This week we take in a whistle-stop tour of the globe, taking in news from the UK, Ireland, Australia, Russia and the Middle East.
The outgoing head of Europol, Rob Wainwright has given an interview to Politico in which he states that one of his major frustrations is Europe’s inability to tackle sustained levels of money laundering. The former MI5 analyst cites the independence of each Financial Intelligence Unit of nation states as one of the main reasons why money launderers – who are uninhibited by national boundaries – are able to launder their wealth. Here’s a flavour of what he said:
“One of my favourite frustrations is on financial crime – the anti-money laundering regime. We have created a whole ton of regulations… the banks are spending $20 billion a year to run the compliance regime… and we are seizing 1 percent of criminal assets every year in Europe.”
Ireland is running the risk of being referred to the EU Court of Justice if it does not transpose the EU’s Fourth Money Laundering Directive into state law. The legislation, which was to be enacted by June 2017, has as yet, not been passed by the Irish Parliament. In the UK, the corresponding law was passed within the 2017 Money Laundering Regulations. A spokesman from the Irish Department of Justice stated that the “complex” nature of the Irish legal system had resulted in input from several different departments, but they were confident of having a Bill in front of Parliament by next month.
Slightly further afield, the incoming boss of the Australian Transactions Reports & Analysis Centre (AUSTRAC), Nicole Rose, has announced that she has been shocked at the levels of money laundering in Australia. While commenting that she is confident that all Australian banks are now fully onboard with money laundering legislation, Ms Rose has inherited AUSTRACs case against Commonwealth Bank, in which it is alleged the bank broke 54,000 money laundering laws.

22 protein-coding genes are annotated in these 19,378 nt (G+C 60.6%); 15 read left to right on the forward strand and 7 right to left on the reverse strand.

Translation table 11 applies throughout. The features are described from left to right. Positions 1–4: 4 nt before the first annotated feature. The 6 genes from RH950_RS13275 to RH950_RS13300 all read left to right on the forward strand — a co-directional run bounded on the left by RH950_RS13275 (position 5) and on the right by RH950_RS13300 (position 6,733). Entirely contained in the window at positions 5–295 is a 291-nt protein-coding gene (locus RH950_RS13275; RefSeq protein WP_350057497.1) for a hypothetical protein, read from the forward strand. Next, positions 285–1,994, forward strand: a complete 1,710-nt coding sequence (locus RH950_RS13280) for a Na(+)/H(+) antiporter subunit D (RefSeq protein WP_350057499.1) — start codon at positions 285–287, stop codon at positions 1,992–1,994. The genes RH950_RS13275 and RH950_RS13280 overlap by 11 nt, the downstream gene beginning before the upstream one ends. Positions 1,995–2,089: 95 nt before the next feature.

From Ireland, to Australia… to South America, where in an exclusive interview in Americas Quarterly, three senior figures in the fight against illicit crime give their views on the Car Wash scandal in Brazil, in which $1.4 billion was laundered. After the fraud was realised in 2013, 28 major organisations and 20 political parties were investigated, leading to over 100 prosecutions. In this interview, Sérgio Moro, the federal judge overseeing the Car Wash investigations; José Ugaz, the former chair of Transparency International; and Claudio X. González, the president and co-founder of Mexicanos Contra la Corrupción y la Impunidad, a civil society organisation in Mexico leading the push for transparency and accountability in government, discuss the far-reaching effects of the case, and the views of South American’s on tackling corruption and money laundering.